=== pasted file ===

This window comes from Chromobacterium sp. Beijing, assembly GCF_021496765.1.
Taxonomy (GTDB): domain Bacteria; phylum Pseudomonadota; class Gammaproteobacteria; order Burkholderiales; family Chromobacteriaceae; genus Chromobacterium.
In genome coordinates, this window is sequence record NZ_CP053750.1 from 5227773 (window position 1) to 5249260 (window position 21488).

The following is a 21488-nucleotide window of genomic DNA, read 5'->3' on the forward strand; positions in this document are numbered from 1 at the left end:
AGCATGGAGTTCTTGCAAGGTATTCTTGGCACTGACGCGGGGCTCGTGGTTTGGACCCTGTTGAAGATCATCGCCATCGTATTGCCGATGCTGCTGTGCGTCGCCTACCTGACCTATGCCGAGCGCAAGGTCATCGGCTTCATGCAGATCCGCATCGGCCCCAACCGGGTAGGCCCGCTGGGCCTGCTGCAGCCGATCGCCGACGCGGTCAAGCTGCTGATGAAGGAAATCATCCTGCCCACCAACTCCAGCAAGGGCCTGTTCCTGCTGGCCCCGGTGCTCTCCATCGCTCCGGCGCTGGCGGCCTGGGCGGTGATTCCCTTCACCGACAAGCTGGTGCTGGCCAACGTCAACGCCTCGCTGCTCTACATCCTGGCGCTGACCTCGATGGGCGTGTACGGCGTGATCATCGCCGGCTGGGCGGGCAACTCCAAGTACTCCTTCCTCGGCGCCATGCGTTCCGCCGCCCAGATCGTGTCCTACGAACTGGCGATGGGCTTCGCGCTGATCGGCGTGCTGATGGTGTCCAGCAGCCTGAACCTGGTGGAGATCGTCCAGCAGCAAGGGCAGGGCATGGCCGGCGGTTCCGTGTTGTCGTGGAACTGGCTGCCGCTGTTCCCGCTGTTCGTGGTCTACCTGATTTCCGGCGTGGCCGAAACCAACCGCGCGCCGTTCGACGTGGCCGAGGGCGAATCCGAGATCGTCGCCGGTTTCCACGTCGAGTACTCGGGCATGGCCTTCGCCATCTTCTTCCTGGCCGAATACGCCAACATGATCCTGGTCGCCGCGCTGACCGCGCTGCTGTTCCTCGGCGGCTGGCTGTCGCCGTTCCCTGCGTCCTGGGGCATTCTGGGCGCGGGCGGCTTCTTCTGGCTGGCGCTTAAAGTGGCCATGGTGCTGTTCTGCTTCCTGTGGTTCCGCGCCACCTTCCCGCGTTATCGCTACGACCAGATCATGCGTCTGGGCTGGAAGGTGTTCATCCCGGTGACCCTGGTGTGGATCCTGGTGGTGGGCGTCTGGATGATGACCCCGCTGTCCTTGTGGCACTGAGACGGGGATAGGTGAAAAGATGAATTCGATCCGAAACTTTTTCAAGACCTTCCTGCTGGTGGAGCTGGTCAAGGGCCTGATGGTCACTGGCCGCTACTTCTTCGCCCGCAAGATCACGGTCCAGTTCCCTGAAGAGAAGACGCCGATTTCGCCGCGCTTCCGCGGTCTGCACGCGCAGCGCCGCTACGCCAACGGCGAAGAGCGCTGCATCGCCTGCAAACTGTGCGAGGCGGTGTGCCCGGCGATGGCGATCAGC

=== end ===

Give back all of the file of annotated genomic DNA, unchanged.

This window comes from Chromobacterium sp. Beijing, assembly GCF_021496765.1.
Taxonomy (GTDB): domain Bacteria; phylum Pseudomonadota; class Gammaproteobacteria; order Burkholderiales; family Chromobacteriaceae; genus Chromobacterium.
In genome coordinates, this window is sequence record NZ_CP053750.1 from 5227773 (window position 1) to 5249260 (window position 21488).

The following is a 21488-nucleotide window of genomic DNA, read 5'->3' on the forward strand; positions in this document are numbered from 1 at the left end:
AGCATGGAGTTCTTGCAAGGTATTCTTGGCACTGACGCGGGGCTCGTGGTTTGGACCCTGTTGAAGATCATCGCCATCGTATTGCCGATGCTGCTGTGCGTCGCCTACCTGACCTATGCCGAGCGCAAGGTCATCGGCTTCATGCAGATCCGCATCGGCCCCAACCGGGTAGGCCCGCTGGGCCTGCTGCAGCCGATCGCCGACGCGGTCAAGCTGCTGATGAAGGAAATCATCCTGCCCACCAACTCCAGCAAGGGCCTGTTCCTGCTGGCCCCGGTGCTCTCCATCGCTCCGGCGCTGGCGGCCTGGGCGGTGATTCCCTTCACCGACAAGCTGGTGCTGGCCAACGTCAACGCCTCGCTGCTCTACATCCTGGCGCTGACCTCGATGGGCGTGTACGGCGTGATCATCGCCGGCTGGGCGGGCAACTCCAAGTACTCCTTCCTCGGCGCCATGCGTTCCGCCGCCCAGATCGTGTCCTACGAACTGGCGATGGGCTTCGCGCTGATCGGCGTGCTGATGGTGTCCAGCAGCCTGAACCTGGTGGAGATCGTCCAGCAGCAAGGGCAGGGCATGGCCGGCGGTTCCGTGTTGTCGTGGAACTGGCTGCCGCTGTTCCCGCTGTTCGTGGTCTACCTGATTTCCGGCGTGGCCGAAACCAACCGCGCGCCGTTCGACGTGGCCGAGGGCGAATCCGAGATCGTCGCCGGTTTCCACGTCGAGTACTCGGGCATGGCCTTCGCCATCTTCTTCCTGGCCGAATACGCCAACATGATCCTGGTCGCCGCGCTGACCGCGCTGCTGTTCCTCGGCGGCTGGCTGTCGCCGTTCCCTGCGTCCTGGGGCATTCTGGGCGCGGGCGGCTTCTTCTGGCTGGCGCTTAAAGTGGCCATGGTGCTGTTCTGCTTCCTGTGGTTCCGCGCCACCTTCCCGCGTTATCGCTACGACCAGATCATGCGTCTGGGCTGGAAGGTGTTCATCCCGGTGACCCTGGTGTGGATCCTGGTGGTGGGCGTCTGGATGATGACCCCGCTGTCCTTGTGGCACTGAGACGGGGATAGGTGAAAAGATGAATTCGATCCGAAACTTTTTCAAGACCTTCCTGCTGGTGGAGCTGGTCAAGGGCCTGATGGTCACTGGCCGCTACTTCTTCGCCCGCAAGATCACGGTCCAGTTCCCTGAAGAGAAGACGCCGATTTCGCCGCGCTTCCGCGGTCTGCACGCGCAGCGCCGCTACGCCAACGGCGAAGAGCGCTGCATCGCCTGCAAACTGTGCGAGGCGGTGTGCCCGGCGATGGCGATCAGC